Under this scenario Hardcore Leavers will have their expectations frustrated and will feel betrayed by the ‘political elite’. Civil unrest may or may not ensue.

Scenario 4. Brexit never happens as a consequence of the referendum (which doesn’t rule out leaving the EU at a later date for a different reason)

This is, of course, the hope of all Remainers. The question will be whether and when we conclude that scenario 3 has morphed into scenario 4.

Under this scenario Hardcore Leavers will have their expectations frustrated and will feel betrayed by the ‘political elite’. Civil unrest may or may not ensue.

Scenario ?

There are other scenarios floating around – such as, that Brexit in fact results in Lexit, where our rejection of the EU’s ‘neoliberal’ project heralds the glorious birth of workers’ democracy in Britain. Given the current – and likely future – state of the Labour party this is too fanciful to entertain seriously. It seems rather more likely that Brexit heralds an intensification of the neoliberal project under an even more rightwing government, taking its instructions from the plutocratic tax-lite elite.

So, as far as I can see, whichever route is pursued from here Hardcore Leavers – of a sort who may or may not be tempted to engage in civil unrest – are going to find their expectations frustrated. It is, however, likely to be for different reasons under each scenario.

We have to assume that Brexit is still the most likely future strategy, and therefore we are facing scenario 1 or 2, but it will depend crucially on who secures the Conservative leadership. Yet, the idea that Brexit won’t happen is gaining some ground.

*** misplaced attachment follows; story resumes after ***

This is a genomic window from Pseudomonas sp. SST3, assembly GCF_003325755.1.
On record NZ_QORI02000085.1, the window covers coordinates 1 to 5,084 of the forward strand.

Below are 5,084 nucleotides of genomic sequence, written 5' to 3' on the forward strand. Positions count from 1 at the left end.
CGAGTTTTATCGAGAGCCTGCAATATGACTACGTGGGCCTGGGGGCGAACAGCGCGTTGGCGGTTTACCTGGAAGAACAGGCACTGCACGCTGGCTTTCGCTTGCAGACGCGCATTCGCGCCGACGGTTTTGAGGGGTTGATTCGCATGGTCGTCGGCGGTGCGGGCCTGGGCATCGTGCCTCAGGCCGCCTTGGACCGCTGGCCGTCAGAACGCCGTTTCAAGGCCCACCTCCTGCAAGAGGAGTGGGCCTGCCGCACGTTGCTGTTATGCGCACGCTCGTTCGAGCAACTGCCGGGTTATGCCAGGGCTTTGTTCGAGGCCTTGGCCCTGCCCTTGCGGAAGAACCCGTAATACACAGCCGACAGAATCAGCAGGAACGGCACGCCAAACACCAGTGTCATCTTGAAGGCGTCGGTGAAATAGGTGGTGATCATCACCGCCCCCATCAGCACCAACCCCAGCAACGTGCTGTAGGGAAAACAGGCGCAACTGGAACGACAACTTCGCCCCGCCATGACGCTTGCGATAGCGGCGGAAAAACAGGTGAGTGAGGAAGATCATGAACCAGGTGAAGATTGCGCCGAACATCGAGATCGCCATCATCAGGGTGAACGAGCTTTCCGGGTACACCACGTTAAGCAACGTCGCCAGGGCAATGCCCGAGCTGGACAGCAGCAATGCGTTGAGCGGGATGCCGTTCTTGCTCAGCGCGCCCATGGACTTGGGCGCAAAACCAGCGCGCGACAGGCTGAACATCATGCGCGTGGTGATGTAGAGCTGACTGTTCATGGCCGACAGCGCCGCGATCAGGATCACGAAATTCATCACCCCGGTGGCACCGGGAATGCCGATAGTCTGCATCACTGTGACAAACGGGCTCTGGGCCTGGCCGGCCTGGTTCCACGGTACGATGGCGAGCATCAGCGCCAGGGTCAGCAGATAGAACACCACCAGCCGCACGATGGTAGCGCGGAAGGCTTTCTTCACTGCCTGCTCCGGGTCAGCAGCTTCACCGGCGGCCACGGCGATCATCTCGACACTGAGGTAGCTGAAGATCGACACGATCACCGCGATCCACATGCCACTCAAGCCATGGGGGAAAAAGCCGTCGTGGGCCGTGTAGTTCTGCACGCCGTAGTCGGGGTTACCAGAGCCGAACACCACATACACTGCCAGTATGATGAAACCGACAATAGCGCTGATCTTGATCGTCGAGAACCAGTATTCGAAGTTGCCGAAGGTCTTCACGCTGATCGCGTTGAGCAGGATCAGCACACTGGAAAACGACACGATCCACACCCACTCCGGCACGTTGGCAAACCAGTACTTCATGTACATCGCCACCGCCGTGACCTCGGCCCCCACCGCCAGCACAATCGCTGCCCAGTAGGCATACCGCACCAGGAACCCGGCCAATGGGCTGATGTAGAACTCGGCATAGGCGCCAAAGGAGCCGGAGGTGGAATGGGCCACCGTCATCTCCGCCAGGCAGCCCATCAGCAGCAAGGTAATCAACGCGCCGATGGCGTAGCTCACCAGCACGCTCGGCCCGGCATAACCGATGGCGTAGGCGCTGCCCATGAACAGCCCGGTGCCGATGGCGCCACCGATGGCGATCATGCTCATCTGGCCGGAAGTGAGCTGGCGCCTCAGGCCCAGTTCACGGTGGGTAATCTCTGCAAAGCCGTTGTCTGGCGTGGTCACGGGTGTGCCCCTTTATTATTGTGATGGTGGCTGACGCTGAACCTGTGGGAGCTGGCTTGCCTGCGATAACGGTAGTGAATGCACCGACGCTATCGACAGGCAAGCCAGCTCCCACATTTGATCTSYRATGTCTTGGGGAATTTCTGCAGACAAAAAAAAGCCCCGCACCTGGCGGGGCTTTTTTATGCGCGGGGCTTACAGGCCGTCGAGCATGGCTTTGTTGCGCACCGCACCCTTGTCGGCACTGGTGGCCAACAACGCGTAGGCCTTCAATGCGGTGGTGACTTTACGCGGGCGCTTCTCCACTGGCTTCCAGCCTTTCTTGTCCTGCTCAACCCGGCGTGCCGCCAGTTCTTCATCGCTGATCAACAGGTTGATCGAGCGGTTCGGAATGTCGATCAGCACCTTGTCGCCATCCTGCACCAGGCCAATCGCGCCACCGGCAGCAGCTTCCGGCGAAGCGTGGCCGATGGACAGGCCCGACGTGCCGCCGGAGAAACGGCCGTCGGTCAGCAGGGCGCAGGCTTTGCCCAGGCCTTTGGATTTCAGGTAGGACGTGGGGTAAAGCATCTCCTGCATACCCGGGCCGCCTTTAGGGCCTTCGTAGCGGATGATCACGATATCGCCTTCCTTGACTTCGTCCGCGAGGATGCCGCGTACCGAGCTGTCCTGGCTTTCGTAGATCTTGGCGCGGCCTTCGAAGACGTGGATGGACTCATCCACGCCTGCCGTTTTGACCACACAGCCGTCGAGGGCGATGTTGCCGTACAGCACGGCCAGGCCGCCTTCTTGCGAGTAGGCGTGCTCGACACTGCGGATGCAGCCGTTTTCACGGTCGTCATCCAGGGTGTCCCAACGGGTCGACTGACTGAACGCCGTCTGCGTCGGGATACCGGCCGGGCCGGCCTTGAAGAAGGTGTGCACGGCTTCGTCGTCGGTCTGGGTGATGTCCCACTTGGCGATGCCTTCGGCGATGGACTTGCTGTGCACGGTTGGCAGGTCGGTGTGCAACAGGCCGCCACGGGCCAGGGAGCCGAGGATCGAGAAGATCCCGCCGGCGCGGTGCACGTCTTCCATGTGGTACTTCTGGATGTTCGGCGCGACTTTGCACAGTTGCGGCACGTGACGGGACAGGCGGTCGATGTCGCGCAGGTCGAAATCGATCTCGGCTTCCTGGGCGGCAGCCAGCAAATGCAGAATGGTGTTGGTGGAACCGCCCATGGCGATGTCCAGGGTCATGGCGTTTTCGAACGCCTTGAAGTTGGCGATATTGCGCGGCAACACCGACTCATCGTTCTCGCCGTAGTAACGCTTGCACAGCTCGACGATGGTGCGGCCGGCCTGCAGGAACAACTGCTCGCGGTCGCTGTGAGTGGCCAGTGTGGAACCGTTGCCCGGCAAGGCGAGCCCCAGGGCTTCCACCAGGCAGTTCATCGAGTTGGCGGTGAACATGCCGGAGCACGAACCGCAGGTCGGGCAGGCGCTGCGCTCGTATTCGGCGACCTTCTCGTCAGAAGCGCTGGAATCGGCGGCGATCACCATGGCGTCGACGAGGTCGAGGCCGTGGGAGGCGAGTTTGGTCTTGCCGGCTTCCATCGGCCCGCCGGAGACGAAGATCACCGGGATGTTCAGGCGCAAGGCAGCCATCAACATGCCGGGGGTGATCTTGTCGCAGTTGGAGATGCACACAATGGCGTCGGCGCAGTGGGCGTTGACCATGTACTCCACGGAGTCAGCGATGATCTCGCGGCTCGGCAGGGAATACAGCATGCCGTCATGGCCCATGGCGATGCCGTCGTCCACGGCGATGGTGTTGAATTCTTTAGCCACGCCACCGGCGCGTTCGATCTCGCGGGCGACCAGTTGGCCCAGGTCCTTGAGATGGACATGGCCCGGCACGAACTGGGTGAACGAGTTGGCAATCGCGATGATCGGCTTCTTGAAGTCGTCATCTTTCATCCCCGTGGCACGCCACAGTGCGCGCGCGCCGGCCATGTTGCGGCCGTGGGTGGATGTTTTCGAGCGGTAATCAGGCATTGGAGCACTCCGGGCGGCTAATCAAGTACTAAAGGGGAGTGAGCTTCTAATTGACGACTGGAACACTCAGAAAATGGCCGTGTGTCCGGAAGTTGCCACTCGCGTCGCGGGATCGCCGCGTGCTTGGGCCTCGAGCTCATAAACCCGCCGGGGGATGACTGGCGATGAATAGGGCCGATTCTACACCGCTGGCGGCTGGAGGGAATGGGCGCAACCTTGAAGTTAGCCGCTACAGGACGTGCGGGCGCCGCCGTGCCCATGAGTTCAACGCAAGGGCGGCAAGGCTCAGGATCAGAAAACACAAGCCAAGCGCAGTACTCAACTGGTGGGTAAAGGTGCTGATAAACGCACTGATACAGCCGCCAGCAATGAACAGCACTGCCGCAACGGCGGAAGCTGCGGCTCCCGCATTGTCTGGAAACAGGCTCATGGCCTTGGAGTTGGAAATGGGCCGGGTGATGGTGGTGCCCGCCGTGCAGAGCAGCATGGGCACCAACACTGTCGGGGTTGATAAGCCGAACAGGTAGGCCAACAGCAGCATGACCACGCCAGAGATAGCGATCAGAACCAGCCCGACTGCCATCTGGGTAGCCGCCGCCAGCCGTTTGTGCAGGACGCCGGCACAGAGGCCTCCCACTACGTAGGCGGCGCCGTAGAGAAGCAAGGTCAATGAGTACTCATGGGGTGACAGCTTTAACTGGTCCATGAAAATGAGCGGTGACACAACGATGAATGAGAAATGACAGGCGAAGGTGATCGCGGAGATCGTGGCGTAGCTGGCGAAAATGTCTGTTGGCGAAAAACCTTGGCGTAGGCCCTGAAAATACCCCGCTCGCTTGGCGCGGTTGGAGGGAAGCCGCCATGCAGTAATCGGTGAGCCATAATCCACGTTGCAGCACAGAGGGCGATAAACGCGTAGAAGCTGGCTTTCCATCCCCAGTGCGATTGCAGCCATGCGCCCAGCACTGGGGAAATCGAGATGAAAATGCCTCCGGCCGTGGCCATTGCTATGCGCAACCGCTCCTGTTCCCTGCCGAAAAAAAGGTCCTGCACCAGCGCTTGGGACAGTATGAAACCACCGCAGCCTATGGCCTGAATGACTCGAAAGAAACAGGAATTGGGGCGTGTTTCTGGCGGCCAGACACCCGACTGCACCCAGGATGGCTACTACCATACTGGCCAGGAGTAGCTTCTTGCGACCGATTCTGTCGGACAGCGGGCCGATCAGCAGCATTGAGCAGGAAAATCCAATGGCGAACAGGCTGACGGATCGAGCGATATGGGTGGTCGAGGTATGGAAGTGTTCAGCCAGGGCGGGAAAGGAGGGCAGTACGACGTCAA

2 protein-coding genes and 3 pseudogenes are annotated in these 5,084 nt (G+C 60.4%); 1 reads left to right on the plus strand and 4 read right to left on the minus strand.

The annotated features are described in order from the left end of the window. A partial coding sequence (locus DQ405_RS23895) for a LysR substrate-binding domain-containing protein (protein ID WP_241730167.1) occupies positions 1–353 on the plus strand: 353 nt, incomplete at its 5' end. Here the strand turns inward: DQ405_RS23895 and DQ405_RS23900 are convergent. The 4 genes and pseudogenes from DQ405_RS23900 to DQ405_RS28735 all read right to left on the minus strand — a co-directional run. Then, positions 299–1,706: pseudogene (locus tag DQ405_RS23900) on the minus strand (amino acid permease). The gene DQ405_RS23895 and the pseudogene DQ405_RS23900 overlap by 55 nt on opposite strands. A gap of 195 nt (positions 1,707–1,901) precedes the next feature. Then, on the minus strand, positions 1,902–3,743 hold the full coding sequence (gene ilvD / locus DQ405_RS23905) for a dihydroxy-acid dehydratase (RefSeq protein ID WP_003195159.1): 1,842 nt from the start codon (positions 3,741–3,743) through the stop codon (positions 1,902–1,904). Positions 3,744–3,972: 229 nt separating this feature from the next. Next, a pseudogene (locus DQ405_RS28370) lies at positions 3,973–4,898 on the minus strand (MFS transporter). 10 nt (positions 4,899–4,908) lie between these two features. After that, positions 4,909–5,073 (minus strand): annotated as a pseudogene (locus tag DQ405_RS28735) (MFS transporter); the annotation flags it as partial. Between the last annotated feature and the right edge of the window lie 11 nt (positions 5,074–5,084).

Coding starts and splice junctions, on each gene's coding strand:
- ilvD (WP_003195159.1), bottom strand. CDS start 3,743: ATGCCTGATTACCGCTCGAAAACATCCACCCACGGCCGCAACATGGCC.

And that is not entirely wishful thinking on the part of Remainers moving through the grief cycle.

The legal blogger David Allen Green observed before the referendum result was known that the thing to watch out for is the triggering of Article 50, and that the more time passes before it is triggered the less probable it is that it will ever be triggered.

Cameron declined to trigger Article 50 straight after the referendum, as he had originally stated he would. We now see the candidates for the leadership of the Conservative party offering various possibilities ranging from September this year to a refusal to be drawn on a specific date. Given that events in the real economy are moving at a pace, by the time the new Conservative leader is in place we might well have had some further significant pieces of bad economic news that would cause any sensible leader to pause and reflect.

And that is quite separate from the legal actions now being started to establish that the referendum result must be ratified, or otherwise, in Parliament before Article 50 can be triggered.

If non-Brexit is a real possibility, what might be the best strategy for acknowledging it and steering through it, given the tensions it will inevitably generate?

I have a few thoughts on that. But this post is long enough already.

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2 replies »

  1. Some panglossian Brexiters are waving a poll that say only 23% of Leave voters expected to be able to deport all the migrants after a Leave vote.

    Putting aside my reservations about the polling methodology, 23% is not good news – certainly it’s enough to suggest real ugliness is a serious possibility on the “lack of deportations” front.